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Climate Leadership Now

16. The (André) five-practice model

Many thanks to Petra Molthan-Hill and Lia Blaj-Ward of the Nottingham Business School, Nottingham Trent University, UK, for lending their expertise to contextualize and apply what they dub the "André five-practice model"  to educate climate leaders "at university" (as they say in their British English!).  In their 2022 Open Access article "Assessing climate solutions and taking climate leadership: how can universities prepare their students for challenging times?" they dig deeply into how to use the model to educate effective climate leaders. The full article is a significant read from Teaching in Higher Education that can help jumpstart university thinking about how to teach climate change and develop climate leaders across disciplines. 

 

Highlights:

 

HOW TO USE THE BLUEPRINT

 

Petra and Lia describe how my book Lead for the Planet: Five Practices for Confronting Climate Change, developed in classrooms over a decade, is "a relevant blueprint to help facilitate climate learning and leadership in university students not only in the specific US context of a university-wide module but also in other types of higher education institutions or national systems. Disciplines with a climate science orientation or with a direct connection to the natural or built environment would benefit from including it into their curriculum to help students develop a systemic perspective and make meaningful connections between ways of thinking about the climate, practising relevant climate action and be(com)ing climate leaders. Disciplines with a social science underpinning or with a broader societal remit (e.g. Business, Sociology, Education, Psychology, Media, Journalism) would find the blueprint a natural fit. Disciplines whose remit is further removed from climate science or planning and leading social action (e.g. Literature, Philosophy, Languages, History) would benefit from exploring how the texts they engage with construct messages about the climate and how these texts can be used as a basis for conversations which raise awareness and prompt more substantial and active engagement with climate debates."

 

HOW TO PROMOTE INTEGRATIVE LEARNING

 

They write..."Creating space within the curriculum for interdisciplinary conversations and reflection on the valuable and unique contribution of each subject area to making the planet a better place to live would enrich university learning. Equally valuable would be scope to consider how academic knowledge about the climate and relevant climate solutions as well as co- or extracurricular experiences at university converge to enable students' growth into rounded professionals and citizens."

 

HOW TO DEVELOP OUR MODELS

 

The authors continue to develop theory that promotes the teaching of climate leadership, as here:

 

Molthan-Hill, P., L. Blaj-Ward, M. Mbah, and T. Ledley Shapiro. 2021. "Climate Change Education at Universities: Relevance and Strategies for Every Discipline." In Handbook of Climate Change Mitigation and Adaptation, edited by M. Lackner, B. Sajjadi, and W. Y. Chen. New York, NY: Springer. doi:https://doi.org/10.1007/978-1-4614-6431-0_153-1.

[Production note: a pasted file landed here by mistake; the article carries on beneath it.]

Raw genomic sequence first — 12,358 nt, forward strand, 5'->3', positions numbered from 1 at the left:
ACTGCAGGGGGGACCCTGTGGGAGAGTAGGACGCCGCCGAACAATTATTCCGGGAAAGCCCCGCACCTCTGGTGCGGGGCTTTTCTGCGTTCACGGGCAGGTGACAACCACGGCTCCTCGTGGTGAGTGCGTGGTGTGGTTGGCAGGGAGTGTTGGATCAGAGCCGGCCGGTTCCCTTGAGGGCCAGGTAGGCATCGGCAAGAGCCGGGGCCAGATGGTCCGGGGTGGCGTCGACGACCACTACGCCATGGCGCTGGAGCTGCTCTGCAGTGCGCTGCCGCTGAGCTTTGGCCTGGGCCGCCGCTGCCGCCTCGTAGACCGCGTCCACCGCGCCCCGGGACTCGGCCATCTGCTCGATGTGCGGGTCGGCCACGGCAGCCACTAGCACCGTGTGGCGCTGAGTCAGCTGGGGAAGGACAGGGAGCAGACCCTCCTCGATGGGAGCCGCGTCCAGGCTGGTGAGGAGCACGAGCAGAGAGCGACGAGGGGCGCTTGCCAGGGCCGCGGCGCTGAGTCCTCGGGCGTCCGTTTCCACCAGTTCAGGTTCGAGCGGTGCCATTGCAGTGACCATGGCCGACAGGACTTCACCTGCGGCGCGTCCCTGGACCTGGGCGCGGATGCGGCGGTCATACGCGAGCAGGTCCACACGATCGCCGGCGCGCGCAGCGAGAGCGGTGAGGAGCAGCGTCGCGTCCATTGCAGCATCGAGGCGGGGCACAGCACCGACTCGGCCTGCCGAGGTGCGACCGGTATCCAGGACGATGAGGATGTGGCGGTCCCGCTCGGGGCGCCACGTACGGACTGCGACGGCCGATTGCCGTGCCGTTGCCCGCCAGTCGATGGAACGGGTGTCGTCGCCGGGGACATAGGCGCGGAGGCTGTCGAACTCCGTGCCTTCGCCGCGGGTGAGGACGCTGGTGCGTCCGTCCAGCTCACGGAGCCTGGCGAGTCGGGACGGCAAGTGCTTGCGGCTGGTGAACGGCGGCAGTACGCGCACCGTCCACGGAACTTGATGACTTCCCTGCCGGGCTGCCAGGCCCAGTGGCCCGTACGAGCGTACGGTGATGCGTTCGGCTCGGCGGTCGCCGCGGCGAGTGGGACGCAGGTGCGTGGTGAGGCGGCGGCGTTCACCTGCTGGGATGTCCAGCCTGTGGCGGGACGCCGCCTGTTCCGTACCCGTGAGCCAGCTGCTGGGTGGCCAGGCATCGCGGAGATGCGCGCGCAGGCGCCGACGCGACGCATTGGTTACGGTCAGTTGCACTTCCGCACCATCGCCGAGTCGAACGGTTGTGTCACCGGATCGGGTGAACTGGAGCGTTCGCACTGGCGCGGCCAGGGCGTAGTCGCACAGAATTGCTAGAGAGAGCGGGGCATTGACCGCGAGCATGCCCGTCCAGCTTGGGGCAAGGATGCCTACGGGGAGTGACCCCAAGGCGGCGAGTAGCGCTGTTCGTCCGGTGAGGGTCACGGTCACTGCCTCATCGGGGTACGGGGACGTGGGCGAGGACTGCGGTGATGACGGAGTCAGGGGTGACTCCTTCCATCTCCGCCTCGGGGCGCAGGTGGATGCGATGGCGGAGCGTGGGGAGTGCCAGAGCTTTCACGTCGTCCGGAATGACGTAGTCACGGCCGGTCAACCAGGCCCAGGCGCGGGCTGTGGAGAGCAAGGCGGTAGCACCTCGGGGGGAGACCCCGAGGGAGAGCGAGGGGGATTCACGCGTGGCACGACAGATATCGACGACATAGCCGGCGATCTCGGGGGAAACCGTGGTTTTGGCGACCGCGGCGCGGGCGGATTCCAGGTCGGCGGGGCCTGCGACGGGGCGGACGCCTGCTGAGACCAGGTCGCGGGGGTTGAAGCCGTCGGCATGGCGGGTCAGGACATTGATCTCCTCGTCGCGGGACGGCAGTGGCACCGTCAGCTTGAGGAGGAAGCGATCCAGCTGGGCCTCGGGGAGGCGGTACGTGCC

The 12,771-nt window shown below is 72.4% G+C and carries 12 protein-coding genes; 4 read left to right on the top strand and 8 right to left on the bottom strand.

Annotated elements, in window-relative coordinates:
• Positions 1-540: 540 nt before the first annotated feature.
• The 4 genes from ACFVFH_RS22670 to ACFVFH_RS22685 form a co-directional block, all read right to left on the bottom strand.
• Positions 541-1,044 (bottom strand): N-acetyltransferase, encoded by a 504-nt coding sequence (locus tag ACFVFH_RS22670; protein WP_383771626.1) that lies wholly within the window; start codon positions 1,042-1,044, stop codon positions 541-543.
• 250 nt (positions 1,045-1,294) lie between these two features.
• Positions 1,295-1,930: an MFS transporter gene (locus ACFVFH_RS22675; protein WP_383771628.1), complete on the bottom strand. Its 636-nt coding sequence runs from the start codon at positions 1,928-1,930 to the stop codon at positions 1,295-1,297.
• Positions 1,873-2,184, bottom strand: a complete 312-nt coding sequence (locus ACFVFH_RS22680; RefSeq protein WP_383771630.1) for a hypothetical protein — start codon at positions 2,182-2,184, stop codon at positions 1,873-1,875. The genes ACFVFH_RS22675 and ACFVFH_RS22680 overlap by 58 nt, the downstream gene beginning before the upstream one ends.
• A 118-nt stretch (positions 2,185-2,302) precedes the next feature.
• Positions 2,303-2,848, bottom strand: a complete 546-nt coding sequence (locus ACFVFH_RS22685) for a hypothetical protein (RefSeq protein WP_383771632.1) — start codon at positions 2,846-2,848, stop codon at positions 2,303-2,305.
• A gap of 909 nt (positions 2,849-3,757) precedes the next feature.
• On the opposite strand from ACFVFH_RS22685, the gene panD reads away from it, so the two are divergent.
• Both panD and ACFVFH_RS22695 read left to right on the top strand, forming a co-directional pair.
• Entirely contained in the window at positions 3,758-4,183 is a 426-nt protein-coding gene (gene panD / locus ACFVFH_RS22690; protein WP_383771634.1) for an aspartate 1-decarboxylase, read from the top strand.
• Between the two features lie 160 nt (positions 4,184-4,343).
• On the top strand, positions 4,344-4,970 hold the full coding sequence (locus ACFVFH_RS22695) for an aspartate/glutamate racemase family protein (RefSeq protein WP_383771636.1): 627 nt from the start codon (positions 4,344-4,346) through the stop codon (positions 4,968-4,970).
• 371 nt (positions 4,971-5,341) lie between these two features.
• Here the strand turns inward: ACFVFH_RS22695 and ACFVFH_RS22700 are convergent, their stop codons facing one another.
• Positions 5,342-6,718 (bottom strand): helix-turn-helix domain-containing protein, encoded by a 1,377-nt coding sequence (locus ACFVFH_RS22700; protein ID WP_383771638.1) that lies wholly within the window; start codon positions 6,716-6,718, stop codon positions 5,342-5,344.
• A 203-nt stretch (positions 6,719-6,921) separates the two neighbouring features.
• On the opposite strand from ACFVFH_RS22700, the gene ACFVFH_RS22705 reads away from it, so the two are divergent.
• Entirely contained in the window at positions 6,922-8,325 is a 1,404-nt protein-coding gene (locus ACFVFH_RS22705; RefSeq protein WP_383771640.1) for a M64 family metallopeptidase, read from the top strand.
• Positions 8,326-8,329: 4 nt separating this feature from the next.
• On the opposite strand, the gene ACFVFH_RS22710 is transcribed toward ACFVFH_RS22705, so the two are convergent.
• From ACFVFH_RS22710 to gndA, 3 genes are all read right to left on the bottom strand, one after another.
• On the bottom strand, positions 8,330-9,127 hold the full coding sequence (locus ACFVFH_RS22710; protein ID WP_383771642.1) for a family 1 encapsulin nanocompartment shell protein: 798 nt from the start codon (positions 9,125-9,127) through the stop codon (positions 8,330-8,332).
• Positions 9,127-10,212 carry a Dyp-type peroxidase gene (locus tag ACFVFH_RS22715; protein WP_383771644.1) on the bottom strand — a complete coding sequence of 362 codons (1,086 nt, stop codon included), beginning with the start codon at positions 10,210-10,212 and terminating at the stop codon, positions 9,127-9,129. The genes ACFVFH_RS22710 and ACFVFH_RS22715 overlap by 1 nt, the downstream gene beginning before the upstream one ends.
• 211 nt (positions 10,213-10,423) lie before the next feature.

Molthan-Hill, P., N. Worsfold, G. J. Nagy, W. Leal Filho, and M. Mifsud. 2019. "Climate Change Education for Universities: A Conceptual Framework from an International Study." Journal of Cleaner Production 226: 1092–1101. doi:https://doi.org/10.1016/j.jclepro.2019.04.053. [Crossref], [Web of Science ®], [Google Scholar]

 

SHARE YOUR LOCAL KNOWLEDGE

 

Sponsored by the United Nations PRME Working Group on Climate Change and Environment, I will talk about this (and invite you to engage in the conversation, sharing your local knowledge) March 24, 2022, at 11 a.m. EST. 

 

REGISTER HERE.  

 

 

 

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13. "Teach for the Planet": An Interactive Lecture at Georgia College

 

I enjoyed talking recently with the Faculty of Georgia College, Georgia's Public Liberal Arts University, about how to teach climate change in business schools and across the curriculum. Teaching climate leadership takes students a step beyond climate science to address what Team Humanity must do now. Educators will play a key role.

 

The session was based on Lead for the Planet: Five Practices for Confronting Climate Change (University of Toronto Press, 2020) and the accompanying free teaching materials available on this website. You can view it here: Teach for the Planet--Interactive Lecture at Georgia College

 

We got some great feedback (thank you!), like this letter from a b-school prof:

 

"Thank you for hosting the Teaching Climate Leadership workshop! I mentioned my participation in the workshop to my department members, and I explained again why we should have a Climate Leadership course. To my surprise, they now accepted my arguments. They agreed to have the class on the schedule for this fall as a trial. I will spend time over the summer reading Rae's book and materials to get ready. Participation in the workshop was a great opening to make a case for the course. I hope that at some point you can offer it again."

 

Many thanks to our co-sponsors: the Council of Public Liberal Arts Colleges (COPLAC) and the Management and Organizational Behavior Teaching Society (MOBTS). Special thanks to my hosts Dr. Micheal Stratton and Dr. Harold Mock, and to Dr. Lorianne Hamilton, Chief Sustainability Officer in Georgia College's Office of Sustainability.  

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